Neil Warnock: Cardiff City probably last job as manager

By Rob PhillipsBBC Wales football correspondent
Neil Warnock applauds Cardiff City fans
Neil Warnock has managed at 16 different clubs

Neil Warnock believes his job at Cardiff City will be his last as a football manager.

The 69-year-old completes a century of games in charge of Cardiff at home against Brighton on Saturday.

Warnock, contracted to the end of next season, said: "I look at the club as a farewell club. I don't think I'll be leaving the club and going to another."

Only Crystal Palace boss Roy Hodgson, 71, is older than Warnock in the top four divisions of English football.

The Yorkshireman is enjoying his 51st season in football in his 17th managerial job in his 39th season as a boss.

He is currently on a stringent fitness regime to ensure he is able to cope with the rigours of management and admits his health - and that of his wife Sharon - will influence how long he continues.

"When you get to my age you can't really look beyond the next few months or weeks, whatever job you are in, not just football," said Warnock.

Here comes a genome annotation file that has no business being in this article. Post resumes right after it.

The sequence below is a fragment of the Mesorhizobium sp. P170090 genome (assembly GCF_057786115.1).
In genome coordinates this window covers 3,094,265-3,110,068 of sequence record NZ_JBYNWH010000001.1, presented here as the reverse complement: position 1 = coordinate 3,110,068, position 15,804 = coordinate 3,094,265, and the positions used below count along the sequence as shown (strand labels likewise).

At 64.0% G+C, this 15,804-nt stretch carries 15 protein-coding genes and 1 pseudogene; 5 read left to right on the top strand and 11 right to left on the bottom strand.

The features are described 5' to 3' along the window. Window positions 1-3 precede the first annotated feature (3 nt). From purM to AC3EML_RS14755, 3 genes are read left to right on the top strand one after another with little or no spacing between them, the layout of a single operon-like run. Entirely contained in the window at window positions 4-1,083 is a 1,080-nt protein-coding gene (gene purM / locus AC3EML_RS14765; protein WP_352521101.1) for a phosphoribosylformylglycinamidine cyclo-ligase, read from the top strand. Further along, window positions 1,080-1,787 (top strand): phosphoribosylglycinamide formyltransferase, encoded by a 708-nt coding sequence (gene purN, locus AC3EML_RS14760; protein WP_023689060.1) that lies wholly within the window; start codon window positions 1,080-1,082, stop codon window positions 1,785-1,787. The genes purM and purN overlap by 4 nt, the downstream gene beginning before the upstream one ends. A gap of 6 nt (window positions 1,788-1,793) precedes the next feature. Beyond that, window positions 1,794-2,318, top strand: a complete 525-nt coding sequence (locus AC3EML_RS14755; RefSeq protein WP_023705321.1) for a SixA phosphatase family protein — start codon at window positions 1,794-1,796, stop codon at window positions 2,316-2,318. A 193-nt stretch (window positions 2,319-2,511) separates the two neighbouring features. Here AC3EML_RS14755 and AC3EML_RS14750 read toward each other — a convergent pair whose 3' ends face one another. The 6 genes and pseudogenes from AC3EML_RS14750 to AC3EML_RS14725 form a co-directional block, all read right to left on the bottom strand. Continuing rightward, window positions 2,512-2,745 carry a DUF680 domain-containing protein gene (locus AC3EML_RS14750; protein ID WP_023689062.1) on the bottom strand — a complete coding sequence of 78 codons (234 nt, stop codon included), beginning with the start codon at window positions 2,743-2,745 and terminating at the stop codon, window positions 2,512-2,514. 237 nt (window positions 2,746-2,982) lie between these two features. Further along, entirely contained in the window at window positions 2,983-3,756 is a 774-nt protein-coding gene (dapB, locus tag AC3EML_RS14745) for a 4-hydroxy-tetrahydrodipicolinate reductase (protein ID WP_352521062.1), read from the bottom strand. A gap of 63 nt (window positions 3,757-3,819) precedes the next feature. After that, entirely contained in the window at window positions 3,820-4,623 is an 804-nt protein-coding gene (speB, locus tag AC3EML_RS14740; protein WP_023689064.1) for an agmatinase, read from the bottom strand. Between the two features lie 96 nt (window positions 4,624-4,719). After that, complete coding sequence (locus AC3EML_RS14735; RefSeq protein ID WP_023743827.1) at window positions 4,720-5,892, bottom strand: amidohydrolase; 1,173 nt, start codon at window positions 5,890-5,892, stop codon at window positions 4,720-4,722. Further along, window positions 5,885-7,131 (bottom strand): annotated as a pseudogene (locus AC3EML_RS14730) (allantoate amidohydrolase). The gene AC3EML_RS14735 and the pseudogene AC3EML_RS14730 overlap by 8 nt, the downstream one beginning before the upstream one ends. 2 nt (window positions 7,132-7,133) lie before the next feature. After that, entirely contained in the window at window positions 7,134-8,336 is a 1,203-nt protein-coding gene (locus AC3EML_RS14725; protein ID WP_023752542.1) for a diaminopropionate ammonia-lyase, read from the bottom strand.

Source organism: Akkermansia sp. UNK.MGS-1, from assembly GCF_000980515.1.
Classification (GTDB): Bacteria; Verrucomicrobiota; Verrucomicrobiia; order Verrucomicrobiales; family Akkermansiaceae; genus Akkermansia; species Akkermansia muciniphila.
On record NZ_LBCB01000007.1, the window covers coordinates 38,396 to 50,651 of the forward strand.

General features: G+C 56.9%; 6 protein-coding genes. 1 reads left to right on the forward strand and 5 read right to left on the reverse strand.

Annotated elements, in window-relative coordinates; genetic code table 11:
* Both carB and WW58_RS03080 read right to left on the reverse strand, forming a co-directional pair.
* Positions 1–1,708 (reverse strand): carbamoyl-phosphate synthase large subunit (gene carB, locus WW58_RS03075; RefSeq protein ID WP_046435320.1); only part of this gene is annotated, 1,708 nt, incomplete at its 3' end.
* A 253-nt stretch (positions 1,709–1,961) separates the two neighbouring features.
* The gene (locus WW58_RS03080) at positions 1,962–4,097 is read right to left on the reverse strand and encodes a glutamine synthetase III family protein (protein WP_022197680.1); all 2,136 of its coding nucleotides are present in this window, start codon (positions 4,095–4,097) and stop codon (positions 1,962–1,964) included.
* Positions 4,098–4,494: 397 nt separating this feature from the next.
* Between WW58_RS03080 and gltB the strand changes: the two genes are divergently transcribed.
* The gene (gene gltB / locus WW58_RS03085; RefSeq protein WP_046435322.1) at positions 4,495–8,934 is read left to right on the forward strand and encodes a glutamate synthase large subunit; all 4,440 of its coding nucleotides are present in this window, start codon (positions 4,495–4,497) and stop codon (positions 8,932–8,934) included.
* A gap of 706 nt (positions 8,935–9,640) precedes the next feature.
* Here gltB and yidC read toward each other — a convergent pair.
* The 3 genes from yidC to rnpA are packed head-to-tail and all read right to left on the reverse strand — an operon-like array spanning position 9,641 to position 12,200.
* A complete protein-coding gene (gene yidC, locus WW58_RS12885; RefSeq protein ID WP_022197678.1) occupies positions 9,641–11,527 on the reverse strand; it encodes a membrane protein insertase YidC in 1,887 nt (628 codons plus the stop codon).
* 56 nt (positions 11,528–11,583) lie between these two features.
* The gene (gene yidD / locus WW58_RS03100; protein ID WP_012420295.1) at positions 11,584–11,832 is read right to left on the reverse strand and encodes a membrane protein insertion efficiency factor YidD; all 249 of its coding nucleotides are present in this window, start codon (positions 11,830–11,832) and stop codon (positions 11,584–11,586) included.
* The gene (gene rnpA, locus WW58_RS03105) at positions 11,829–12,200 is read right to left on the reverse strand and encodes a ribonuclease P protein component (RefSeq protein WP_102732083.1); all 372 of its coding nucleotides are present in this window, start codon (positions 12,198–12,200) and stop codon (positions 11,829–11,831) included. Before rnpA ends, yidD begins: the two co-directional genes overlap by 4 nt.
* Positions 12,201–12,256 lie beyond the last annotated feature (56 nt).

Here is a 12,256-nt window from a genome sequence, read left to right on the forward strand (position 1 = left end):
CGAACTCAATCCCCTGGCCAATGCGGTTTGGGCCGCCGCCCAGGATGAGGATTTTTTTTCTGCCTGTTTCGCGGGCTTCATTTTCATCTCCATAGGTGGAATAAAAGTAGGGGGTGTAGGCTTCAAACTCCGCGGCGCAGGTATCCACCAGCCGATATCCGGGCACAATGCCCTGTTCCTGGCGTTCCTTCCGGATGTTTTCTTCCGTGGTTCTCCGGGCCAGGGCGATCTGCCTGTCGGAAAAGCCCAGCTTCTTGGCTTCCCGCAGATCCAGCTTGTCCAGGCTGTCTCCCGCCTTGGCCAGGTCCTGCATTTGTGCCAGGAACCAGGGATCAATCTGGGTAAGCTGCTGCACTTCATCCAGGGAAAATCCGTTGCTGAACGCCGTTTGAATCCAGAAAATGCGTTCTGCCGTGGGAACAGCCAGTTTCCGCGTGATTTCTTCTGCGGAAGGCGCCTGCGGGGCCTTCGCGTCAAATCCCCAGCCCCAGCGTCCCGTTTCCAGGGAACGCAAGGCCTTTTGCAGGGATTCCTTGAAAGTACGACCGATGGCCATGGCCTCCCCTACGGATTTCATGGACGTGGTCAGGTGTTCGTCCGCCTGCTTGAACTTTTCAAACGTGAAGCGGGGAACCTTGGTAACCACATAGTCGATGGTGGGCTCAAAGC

"Life changes so quickly, you can't really plan ahead. You can hope to plan ahead.

"I would love to keep Cardiff up and stabilise the club next year and keep them up again. Health is so important."

Warnock admitted recent events, including the Leicester City helicopter tragedy which took the life of Foxes chairman Vichai Srivaddhanaprabha and the heart attack suffered by former England manager Glenn Hoddle had prompted him to re-evaluate his priorities.

Asked whether he could be in charge for another 100 games, Warnock said: "I think that might be a little bit difficult. We will see how things go this season.

"Whether my wife will put up with me like that I don't know.

"You have seen things not just at Leicester, but Glenn Hoddle who I think is a fantastic guy. It just brings it home to you really. Its on a thread isn't it really, life?"

Cardiff are 19th in the table and Warnock believes it would be his greatest achievement if he completes the "miracle" of keeping the club in top flight.

He said: "Its been one of the happiest times of my life really. And having thought about retiring two or three times I am really glad I didn't. Because I do feel better for doing what I have done here and I don't think my job is finished yet."

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